Published on August 02, 2017

Eat Smart At The Fair


If it can be fried, or put on a stick, you’ll find it this week at the Mississippi Valley Fair and later this month at Iowa and Illinois state fairs.

Cookies, candy bars, cheese, hot dogs, snack cakes and onions can all be drenched in a thick batter and fried in oil.

Tastes are as much a part of attending a fair as sights and sounds but overindulging in high-calorie, high-fat  foods over a lifetime can contribute to high cholesterol, high blood pressure, obesity, diabetes and heart disease.

Around every corner of a fair there is some new treat, but if you stop for one of the treats, you’re going to need to keep walking around the fair for a few hours to burn off the calories.

An example is that fried onion blossom calling your name. It has 1,320 calories and 72 grams of fat. The fried Twinkie is 420 calories and a funnel cake is 760 calories.

Walking off the calories of the onion blossom if you eat it all yourself will require four hours at a medium pace.

Instead of deep-friend items, looked for grilled chicken or steak, corn on the cob or fruit.  Look for a plain pretzel.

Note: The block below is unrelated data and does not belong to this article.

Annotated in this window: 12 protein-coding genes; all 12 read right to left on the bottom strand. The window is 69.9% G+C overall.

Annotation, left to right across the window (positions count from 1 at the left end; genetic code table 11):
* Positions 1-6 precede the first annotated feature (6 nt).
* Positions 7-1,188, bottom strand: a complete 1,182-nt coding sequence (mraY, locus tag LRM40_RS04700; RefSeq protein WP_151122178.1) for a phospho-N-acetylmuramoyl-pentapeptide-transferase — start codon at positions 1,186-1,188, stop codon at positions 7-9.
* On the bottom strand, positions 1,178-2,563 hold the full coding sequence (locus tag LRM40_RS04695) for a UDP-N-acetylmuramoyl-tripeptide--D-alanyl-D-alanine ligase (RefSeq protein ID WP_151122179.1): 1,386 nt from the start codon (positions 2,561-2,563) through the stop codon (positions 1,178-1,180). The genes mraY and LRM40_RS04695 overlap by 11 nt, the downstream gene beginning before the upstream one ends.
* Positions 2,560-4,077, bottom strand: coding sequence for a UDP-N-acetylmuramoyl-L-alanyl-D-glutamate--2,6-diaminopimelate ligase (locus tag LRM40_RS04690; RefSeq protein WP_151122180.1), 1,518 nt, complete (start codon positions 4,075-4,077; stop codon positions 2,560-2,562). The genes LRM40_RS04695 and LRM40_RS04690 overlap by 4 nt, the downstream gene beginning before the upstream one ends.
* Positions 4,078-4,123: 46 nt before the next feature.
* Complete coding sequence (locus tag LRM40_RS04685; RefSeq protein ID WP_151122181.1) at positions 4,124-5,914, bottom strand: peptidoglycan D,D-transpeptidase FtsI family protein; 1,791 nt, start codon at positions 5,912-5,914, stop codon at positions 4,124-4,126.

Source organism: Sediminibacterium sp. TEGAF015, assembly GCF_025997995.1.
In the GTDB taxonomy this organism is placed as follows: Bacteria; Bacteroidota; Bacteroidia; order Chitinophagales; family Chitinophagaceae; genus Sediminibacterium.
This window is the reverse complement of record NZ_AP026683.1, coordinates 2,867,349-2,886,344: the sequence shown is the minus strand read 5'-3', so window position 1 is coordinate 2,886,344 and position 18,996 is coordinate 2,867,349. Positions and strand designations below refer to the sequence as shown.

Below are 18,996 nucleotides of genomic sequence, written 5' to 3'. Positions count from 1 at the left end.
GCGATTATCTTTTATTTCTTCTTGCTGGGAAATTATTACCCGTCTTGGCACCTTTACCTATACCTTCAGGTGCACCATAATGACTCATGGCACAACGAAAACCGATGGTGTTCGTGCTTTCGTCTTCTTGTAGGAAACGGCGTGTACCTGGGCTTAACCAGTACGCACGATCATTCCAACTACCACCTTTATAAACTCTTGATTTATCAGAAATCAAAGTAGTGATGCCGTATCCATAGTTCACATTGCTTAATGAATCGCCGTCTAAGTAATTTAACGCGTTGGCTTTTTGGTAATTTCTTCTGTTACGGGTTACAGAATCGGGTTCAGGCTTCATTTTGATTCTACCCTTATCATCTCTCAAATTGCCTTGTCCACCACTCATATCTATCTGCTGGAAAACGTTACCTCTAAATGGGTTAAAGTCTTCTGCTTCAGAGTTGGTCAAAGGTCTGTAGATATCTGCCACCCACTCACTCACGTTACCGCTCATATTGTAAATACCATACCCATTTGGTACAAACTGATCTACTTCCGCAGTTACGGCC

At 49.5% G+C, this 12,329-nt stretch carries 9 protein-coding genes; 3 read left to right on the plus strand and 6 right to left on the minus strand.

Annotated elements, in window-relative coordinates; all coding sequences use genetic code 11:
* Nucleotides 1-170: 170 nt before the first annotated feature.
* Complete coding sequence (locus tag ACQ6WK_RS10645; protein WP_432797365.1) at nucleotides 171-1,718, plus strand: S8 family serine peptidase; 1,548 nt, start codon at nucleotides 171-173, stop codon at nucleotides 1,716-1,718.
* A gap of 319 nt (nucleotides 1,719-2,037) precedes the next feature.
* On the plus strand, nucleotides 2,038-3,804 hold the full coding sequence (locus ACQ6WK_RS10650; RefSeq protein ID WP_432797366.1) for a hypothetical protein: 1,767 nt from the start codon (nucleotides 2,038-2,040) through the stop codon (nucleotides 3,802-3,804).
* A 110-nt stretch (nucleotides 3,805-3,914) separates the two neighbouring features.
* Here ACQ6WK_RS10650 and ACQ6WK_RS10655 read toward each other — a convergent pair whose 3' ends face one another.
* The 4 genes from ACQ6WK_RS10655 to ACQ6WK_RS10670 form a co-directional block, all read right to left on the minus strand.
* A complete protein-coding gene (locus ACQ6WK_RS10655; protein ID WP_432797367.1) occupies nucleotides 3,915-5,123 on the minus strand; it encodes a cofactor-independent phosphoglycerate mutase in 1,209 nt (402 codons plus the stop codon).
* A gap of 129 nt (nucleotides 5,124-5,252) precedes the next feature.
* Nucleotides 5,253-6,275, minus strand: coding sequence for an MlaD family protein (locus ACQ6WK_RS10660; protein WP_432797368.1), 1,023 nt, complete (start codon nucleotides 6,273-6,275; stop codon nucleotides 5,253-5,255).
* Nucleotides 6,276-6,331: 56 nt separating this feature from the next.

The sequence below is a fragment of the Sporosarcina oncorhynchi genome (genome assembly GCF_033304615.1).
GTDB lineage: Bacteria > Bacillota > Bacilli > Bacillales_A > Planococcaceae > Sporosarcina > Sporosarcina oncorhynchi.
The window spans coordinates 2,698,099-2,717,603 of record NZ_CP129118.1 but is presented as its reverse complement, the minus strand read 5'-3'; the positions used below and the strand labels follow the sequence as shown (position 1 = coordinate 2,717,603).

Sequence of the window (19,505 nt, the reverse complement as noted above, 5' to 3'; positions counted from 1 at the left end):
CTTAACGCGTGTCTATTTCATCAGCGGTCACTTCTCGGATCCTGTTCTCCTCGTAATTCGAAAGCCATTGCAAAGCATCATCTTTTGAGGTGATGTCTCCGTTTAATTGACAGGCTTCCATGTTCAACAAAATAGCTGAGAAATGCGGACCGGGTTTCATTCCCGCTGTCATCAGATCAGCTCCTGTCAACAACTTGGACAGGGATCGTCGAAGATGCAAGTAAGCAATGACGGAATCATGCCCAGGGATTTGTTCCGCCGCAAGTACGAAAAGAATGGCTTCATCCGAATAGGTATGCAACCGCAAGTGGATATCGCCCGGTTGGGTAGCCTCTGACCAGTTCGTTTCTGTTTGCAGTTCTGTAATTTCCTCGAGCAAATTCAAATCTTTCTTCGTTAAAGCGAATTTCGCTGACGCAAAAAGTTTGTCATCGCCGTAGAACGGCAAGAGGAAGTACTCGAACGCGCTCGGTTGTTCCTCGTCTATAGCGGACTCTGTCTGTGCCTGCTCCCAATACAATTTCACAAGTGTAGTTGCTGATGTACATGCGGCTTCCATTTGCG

There are several strategies, according to Genesis dietitians, for avoiding taking in more calories than you can walk off on a day at the fair.

•    Eat before you go. You’ll be able to resist foods easier if you’re not hungry.

•    Don’t go it alone. Share the funnel cake, fried cheese curds or turkey leg (1,136 calories) with others.

•    Eat a regular meal. Don’t just snack your way around the fair. Sit down and have a meal at mealtime. There are sit-down options at most fairs run by local youth organizations, restaurants or churches.

•    Skip the soda. Instead of a mega-container of sugary soda, try the fresh-squeezed juice or lemonade, ice tea or a bottle of water.

•    Listen to your body. Don’t be tricked by how good everything looks and smells. Eat only when you are hungry.

If you are about to make a stop at a food stand, you might want to first check out www.calorieking.com for nutritional information about dozens of popular fair foods.

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